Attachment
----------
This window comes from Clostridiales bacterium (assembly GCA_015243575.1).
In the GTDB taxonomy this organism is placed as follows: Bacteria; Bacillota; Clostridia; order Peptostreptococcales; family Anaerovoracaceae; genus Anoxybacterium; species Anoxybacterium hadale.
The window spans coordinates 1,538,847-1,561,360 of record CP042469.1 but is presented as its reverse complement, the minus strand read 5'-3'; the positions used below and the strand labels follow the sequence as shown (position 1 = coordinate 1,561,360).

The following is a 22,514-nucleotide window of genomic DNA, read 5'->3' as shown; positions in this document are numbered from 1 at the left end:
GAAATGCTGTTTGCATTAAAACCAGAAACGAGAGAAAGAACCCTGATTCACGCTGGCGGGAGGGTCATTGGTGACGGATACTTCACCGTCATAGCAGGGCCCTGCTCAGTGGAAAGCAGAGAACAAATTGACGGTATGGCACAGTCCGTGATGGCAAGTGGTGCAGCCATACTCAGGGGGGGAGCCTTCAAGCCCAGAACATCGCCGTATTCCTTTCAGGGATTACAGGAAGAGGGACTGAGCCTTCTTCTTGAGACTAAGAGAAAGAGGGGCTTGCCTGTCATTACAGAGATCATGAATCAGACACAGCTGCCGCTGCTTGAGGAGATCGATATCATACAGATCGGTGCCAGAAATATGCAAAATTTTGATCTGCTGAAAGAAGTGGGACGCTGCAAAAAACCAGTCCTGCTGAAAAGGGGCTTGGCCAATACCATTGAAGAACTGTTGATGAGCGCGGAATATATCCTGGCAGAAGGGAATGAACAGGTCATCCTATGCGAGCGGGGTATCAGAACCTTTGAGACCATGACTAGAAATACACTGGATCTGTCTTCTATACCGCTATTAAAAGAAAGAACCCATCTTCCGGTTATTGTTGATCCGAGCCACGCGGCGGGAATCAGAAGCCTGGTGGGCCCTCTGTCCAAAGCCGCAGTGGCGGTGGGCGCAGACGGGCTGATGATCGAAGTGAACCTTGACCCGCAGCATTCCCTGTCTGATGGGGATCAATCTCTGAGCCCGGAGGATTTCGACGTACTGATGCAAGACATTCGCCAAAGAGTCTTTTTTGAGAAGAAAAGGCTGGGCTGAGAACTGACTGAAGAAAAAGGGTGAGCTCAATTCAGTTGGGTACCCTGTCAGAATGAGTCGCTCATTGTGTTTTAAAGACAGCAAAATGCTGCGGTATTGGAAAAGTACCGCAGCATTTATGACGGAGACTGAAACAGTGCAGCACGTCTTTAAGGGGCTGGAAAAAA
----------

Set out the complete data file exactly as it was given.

This window comes from Clostridiales bacterium (assembly GCA_015243575.1).
In the GTDB taxonomy this organism is placed as follows: Bacteria; Bacillota; Clostridia; order Peptostreptococcales; family Anaerovoracaceae; genus Anoxybacterium; species Anoxybacterium hadale.
The window spans coordinates 1,538,847-1,561,360 of record CP042469.1 but is presented as its reverse complement, the minus strand read 5'-3'; the positions used below and the strand labels follow the sequence as shown (position 1 = coordinate 1,561,360).

The following is a 22,514-nucleotide window of genomic DNA, read 5'->3' as shown; positions in this document are numbered from 1 at the left end:
GAAATGCTGTTTGCATTAAAACCAGAAACGAGAGAAAGAACCCTGATTCACGCTGGCGGGAGGGTCATTGGTGACGGATACTTCACCGTCATAGCAGGGCCCTGCTCAGTGGAAAGCAGAGAACAAATTGACGGTATGGCACAGTCCGTGATGGCAAGTGGTGCAGCCATACTCAGGGGGGGAGCCTTCAAGCCCAGAACATCGCCGTATTCCTTTCAGGGATTACAGGAAGAGGGACTGAGCCTTCTTCTTGAGACTAAGAGAAAGAGGGGCTTGCCTGTCATTACAGAGATCATGAATCAGACACAGCTGCCGCTGCTTGAGGAGATCGATATCATACAGATCGGTGCCAGAAATATGCAAAATTTTGATCTGCTGAAAGAAGTGGGACGCTGCAAAAAACCAGTCCTGCTGAAAAGGGGCTTGGCCAATACCATTGAAGAACTGTTGATGAGCGCGGAATATATCCTGGCAGAAGGGAATGAACAGGTCATCCTATGCGAGCGGGGTATCAGAACCTTTGAGACCATGACTAGAAATACACTGGATCTGTCTTCTATACCGCTATTAAAAGAAAGAACCCATCTTCCGGTTATTGTTGATCCGAGCCACGCGGCGGGAATCAGAAGCCTGGTGGGCCCTCTGTCCAAAGCCGCAGTGGCGGTGGGCGCAGACGGGCTGATGATCGAAGTGAACCTTGACCCGCAGCATTCCCTGTCTGATGGGGATCAATCTCTGAGCCCGGAGGATTTCGACGTACTGATGCAAGACATTCGCCAAAGAGTCTTTTTTGAGAAGAAAAGGCTGGGCTGAGAACTGACTGAAGAAAAAGGGTGAGCTCAATTCAGTTGGGTACCCTGTCAGAATGAGTCGCTCATTGTGTTTTAAAGACAGCAAAATGCTGCGGTATTGGAAAAGTACCGCAGCATTTATGACGGAGACTGAAACAGTGCAGCACGTCTTTAAGGGGCTGGAAAAAA